Undoubtedly, earlier this week you heard that the World Health Organization’s International Agency for Research on Cancer (IARC) published a report that classifies processed meat as carcinogenic to humans and red meat as probable carcinogenic.
I am pretty sure you also have read some sensationalist titles such as “Processed meats rank alongside smoking as cancer causes – WHO” or “Processed meats do cause cancer – WHO”.
Does it meat really cause cancer and Why? Should we stop eating meat?
First of all, what processed meat and red meat are?
Red meat: beef, veal, pork, lamb, mutton, horse, and goat.
Processed meat: any meat that has been transformed through salting, fermentation, curing, smoking, e.g., hot dogs, hams, sausages, pastrami and cold cuts.
How did the IARC come up with these conclusions? What Group 1 and Group 2A are?
A team of 22 international experts from 10 countries evaluated data from over 800 studies of cancer risk in humans and found out that convincing evidence that processed meat causes cancer and they placed it in Group 1.
In the case of red meat, they found limited evidence so they placed it in the group of probable carcinogenic substances, Group 2A.
Cigarettes and asbestos are in the same group of processed meat (Group 1) but this doesn’t mean that smoking cigarettes is as risky as eating meat. So why they belong to the same group? Because the IARC classifies carcinogenic substances into groups based on the strength of scientific evidence rather than the level of risk.
What type of cancer is linked to red and processed meat?
Red Meat: Strong but limited evidence of causing colorectal cancer. Also pancreatic and prostate cancer.
Processed meat: Colorectal cancer. Evidence for a link with stomach cancer, but not conclusive.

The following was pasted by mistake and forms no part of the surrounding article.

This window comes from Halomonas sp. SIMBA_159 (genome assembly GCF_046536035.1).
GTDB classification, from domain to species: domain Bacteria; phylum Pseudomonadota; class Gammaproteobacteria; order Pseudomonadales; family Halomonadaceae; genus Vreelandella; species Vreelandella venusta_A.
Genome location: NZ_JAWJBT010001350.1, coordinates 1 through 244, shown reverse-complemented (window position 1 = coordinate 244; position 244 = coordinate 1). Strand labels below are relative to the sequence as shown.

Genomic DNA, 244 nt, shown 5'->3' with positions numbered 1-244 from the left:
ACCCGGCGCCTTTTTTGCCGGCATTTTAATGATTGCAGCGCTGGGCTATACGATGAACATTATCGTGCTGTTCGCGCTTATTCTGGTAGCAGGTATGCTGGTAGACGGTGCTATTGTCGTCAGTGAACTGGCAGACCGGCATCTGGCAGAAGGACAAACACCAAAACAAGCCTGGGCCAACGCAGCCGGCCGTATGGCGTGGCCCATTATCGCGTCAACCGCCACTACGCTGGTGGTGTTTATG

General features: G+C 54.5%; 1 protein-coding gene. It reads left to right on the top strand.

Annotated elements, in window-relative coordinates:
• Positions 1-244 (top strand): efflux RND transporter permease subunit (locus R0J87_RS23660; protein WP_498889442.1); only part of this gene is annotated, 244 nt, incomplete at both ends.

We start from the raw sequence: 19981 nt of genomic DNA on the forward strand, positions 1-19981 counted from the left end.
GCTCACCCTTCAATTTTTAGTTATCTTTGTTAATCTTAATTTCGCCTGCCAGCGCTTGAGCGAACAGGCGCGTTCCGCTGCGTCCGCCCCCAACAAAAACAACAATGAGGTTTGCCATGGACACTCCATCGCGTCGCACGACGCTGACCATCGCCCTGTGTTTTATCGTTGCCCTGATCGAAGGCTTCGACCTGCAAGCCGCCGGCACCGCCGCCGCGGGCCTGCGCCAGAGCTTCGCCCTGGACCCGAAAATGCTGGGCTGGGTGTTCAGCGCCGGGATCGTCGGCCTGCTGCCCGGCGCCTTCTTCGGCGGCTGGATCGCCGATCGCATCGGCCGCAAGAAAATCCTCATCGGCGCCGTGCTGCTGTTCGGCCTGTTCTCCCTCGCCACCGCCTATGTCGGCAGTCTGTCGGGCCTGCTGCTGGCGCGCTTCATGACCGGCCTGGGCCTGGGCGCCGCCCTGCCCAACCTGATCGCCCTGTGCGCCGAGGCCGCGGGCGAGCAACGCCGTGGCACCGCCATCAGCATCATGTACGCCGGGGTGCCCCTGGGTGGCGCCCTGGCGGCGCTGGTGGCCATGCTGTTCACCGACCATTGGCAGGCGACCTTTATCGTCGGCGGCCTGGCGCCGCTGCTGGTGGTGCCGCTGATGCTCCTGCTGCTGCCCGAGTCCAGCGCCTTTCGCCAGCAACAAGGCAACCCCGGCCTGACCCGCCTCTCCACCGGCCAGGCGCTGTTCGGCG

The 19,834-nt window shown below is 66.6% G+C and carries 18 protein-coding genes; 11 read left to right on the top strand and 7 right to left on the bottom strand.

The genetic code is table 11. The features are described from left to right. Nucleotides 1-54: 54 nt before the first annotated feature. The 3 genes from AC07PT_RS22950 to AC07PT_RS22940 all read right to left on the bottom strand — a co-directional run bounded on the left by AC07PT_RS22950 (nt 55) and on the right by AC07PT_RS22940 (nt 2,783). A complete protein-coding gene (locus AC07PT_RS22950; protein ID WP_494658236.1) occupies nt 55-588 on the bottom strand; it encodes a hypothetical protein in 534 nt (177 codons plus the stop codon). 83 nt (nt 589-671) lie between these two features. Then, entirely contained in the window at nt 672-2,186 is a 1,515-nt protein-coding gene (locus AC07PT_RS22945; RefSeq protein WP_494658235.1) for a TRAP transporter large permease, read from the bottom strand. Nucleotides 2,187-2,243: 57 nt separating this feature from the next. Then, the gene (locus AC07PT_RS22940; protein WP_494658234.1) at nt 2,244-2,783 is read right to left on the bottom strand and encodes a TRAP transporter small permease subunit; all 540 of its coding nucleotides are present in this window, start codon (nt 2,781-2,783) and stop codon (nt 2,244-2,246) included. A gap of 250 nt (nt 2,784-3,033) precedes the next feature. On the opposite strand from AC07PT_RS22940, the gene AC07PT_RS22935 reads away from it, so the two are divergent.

Why red and processed meats are linked to cancer?
Scientists have been studying what makes red and processed meat carcinogenic but the process is not fully understood yet.
Red meat contains heme-iron, a component of hemoglobin. When it is broken down in our gut it forms a family of chemicals called N-nitroso compounds which are linked to cancer. Processing meat causes the production of carcinogenic chemicals such as N-nitroso compounds and polycyclic aromatic hydrocarbons. In addition, cooking red and processed meat at high temperatures can cause the production of other carcinogenic substances. Furthermore, red and processed meats contain high level of saturated fats which increase the risk of chronic diseases.
Should we stop eating meat?
Well, that’s not what the report says. Red meat contains iron, B vitamins, proteins and other nutrients so it’s important to include it in the diet. However, as everything, it’s important to consume it with moderation. After all, the dose makes the poison.
So, what’s the take-home message?
High consumption of processed and red meats can increase the risk of cancer, which is not news as the link between meat and cancer was known long before the release of this report. SO, what to do ? Well, as the World Cancer Research Fund International recommends, in order to prevent cancer, you should consume less than 500 g (18 oz) a week, very little if any to be processed.
Indeed, the findings published by the IARC reinforce what had been confirmed by numerous studies, a plant-based diet is healthier and helps people live longer and better.
For further information about red meats and cancer and cancer prevention, please click the links below.